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Discussion Forum : General Topics : Musings about Israel's dilemma and the just character of God

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 Musings about Israel's dilemma and the just character of God

From "The Truth of the Cross" - by R.C. Sproul (copyright 1982 by Thomas Nelson pg 17-19 - ch 2: "The Just God")

"We are familiar with the great men of the Reformation period and later, such as Luther, Calvin, and Edwards. But when it comes to the intervening era, the Middle Ages, we hear of few great thinkers other than Aquinas. Yet there was a theologian-philosopher from that period who made an enormous contribution to church history - Anselm of Canterbury."

"Anselm left a legacy of three very important works, all of which were brief. The first two were works in apologetics. One is called the "Monologion" and the other is the "Proslogion." It was in this latter book that Anselm gave his famous ontological argument for the existence of God. Perhaps his greatest contribution was his little work that appeared under the title "Cur Deus Homo?" This title literally means "Why the God-man?" In other words, Anselm was asking why there was an incarnation. Why did Christ become a man?"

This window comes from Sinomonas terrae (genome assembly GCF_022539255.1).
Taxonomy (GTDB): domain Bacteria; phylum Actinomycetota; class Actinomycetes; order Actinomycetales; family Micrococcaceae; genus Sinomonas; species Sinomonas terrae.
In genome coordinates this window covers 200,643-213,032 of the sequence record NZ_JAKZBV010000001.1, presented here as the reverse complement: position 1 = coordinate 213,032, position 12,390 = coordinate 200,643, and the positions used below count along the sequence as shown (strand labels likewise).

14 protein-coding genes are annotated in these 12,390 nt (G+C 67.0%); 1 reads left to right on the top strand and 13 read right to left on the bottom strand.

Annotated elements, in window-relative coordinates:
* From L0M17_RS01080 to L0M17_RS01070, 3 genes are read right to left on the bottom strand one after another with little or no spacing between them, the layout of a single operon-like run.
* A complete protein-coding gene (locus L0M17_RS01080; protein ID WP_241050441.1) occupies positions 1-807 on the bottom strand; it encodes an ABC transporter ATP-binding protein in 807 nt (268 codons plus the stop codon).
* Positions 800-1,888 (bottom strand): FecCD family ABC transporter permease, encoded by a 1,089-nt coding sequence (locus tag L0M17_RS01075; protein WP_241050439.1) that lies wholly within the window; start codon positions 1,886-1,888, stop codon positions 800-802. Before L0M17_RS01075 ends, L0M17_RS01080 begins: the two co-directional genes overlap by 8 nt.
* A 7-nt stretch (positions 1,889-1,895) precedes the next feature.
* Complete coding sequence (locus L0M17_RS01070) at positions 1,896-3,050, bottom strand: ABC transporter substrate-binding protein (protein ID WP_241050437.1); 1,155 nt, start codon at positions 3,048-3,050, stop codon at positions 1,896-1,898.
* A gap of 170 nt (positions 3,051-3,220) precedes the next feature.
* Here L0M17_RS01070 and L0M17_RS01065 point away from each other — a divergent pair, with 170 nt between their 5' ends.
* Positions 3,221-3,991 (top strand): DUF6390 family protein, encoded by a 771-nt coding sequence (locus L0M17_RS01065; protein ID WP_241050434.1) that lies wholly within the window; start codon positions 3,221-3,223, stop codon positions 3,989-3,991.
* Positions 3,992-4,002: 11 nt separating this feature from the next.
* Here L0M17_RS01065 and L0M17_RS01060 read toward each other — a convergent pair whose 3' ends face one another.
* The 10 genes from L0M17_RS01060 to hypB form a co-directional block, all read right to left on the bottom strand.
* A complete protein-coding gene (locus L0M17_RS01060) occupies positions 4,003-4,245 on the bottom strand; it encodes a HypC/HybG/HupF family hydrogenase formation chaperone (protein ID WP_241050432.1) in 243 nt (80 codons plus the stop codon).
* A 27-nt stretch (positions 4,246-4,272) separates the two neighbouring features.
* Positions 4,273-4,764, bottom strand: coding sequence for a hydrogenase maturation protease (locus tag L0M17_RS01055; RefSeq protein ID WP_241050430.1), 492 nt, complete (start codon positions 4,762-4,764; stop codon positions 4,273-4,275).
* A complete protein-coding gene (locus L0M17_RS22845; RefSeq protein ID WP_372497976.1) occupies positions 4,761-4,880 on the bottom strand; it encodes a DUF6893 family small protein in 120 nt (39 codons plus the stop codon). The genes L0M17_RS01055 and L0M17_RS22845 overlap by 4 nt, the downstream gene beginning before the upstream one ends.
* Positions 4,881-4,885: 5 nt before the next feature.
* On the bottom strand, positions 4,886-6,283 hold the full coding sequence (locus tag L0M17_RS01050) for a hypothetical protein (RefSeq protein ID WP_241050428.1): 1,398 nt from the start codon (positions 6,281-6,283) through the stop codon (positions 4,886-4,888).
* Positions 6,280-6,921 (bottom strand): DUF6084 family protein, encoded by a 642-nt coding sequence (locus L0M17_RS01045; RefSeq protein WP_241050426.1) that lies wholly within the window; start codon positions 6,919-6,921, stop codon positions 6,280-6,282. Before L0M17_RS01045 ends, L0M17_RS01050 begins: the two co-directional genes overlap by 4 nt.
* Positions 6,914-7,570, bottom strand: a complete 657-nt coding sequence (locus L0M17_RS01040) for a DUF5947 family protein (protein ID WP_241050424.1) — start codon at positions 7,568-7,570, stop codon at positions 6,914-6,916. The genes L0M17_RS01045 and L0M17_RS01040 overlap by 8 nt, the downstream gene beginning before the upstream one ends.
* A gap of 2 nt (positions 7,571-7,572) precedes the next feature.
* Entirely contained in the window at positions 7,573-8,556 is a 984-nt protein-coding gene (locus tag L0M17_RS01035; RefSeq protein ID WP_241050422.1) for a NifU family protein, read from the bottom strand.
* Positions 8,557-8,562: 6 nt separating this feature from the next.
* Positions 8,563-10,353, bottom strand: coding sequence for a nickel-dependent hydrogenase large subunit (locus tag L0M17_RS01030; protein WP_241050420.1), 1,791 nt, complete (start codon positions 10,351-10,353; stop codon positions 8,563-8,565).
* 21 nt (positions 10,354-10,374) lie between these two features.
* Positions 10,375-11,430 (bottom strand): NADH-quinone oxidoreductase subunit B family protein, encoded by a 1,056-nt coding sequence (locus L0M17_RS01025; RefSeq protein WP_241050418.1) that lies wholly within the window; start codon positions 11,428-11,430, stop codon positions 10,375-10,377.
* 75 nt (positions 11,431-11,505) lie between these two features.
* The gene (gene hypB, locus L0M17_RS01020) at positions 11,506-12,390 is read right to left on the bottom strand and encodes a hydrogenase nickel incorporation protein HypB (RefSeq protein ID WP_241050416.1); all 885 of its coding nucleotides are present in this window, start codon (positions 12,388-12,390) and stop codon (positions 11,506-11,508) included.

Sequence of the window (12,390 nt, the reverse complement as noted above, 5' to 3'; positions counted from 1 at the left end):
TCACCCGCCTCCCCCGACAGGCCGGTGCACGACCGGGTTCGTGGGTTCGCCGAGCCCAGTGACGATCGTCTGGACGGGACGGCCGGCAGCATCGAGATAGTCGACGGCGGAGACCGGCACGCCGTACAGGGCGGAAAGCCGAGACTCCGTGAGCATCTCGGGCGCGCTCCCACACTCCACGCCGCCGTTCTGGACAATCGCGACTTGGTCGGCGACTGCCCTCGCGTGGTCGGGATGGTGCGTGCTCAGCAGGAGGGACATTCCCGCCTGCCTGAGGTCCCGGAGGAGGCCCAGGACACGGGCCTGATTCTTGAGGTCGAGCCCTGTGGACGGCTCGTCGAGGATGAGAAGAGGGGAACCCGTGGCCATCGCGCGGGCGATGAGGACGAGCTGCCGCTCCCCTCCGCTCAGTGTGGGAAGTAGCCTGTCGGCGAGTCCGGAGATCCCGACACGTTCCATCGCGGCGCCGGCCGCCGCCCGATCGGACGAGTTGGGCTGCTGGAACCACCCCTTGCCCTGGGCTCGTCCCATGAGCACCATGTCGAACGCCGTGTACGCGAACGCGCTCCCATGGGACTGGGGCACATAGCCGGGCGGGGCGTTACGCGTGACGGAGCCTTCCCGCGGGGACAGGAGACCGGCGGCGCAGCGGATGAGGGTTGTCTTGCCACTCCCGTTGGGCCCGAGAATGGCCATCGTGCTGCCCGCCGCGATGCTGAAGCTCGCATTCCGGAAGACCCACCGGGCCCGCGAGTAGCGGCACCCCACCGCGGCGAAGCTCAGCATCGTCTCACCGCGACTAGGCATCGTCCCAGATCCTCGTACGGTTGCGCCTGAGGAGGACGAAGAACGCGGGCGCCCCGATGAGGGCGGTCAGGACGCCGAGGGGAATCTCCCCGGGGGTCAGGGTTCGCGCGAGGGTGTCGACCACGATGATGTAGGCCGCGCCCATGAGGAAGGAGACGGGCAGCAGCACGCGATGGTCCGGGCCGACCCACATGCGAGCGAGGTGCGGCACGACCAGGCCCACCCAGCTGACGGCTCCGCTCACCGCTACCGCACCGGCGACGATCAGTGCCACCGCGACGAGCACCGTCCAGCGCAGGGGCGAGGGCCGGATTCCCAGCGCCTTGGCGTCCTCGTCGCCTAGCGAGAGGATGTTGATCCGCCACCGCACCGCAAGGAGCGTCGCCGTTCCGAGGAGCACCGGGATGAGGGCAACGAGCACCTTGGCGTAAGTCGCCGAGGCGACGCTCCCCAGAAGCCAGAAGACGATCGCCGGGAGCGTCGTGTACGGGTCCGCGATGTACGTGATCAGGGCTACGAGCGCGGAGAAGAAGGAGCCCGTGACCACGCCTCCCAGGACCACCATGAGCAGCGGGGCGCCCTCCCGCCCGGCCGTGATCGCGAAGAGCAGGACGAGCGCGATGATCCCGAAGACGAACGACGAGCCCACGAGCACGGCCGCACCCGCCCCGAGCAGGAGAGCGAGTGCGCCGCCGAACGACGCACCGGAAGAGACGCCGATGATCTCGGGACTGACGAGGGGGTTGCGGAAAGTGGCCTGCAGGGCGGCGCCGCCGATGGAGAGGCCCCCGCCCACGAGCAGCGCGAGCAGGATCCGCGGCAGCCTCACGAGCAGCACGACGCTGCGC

"At the heart of Anselm's answer to that question was his understanding of God. Anselm saw that the chief reason a God-man was necessary was the justice of God. That may seem to be a strange answer. Thinking of the cross and of Chris's atonement, we assume that the thing that most strenuously motivated God to send Christ into the world was His love or His mercy. As a result, we tend to overlook the characteristic of God's nature that makes the atonement absolutely necessary - His justice."

"God is loving, but a major part of what He loves is His own perfect character, with a major aspect being the importance of maintaining justice and righteousness (emphasis mine). Though God pardons sinners and makes
great provision for expressing His mercy, He will never negotiate His justice. If we fail to understand that, the cross of Christ will be utterly meaningless to us."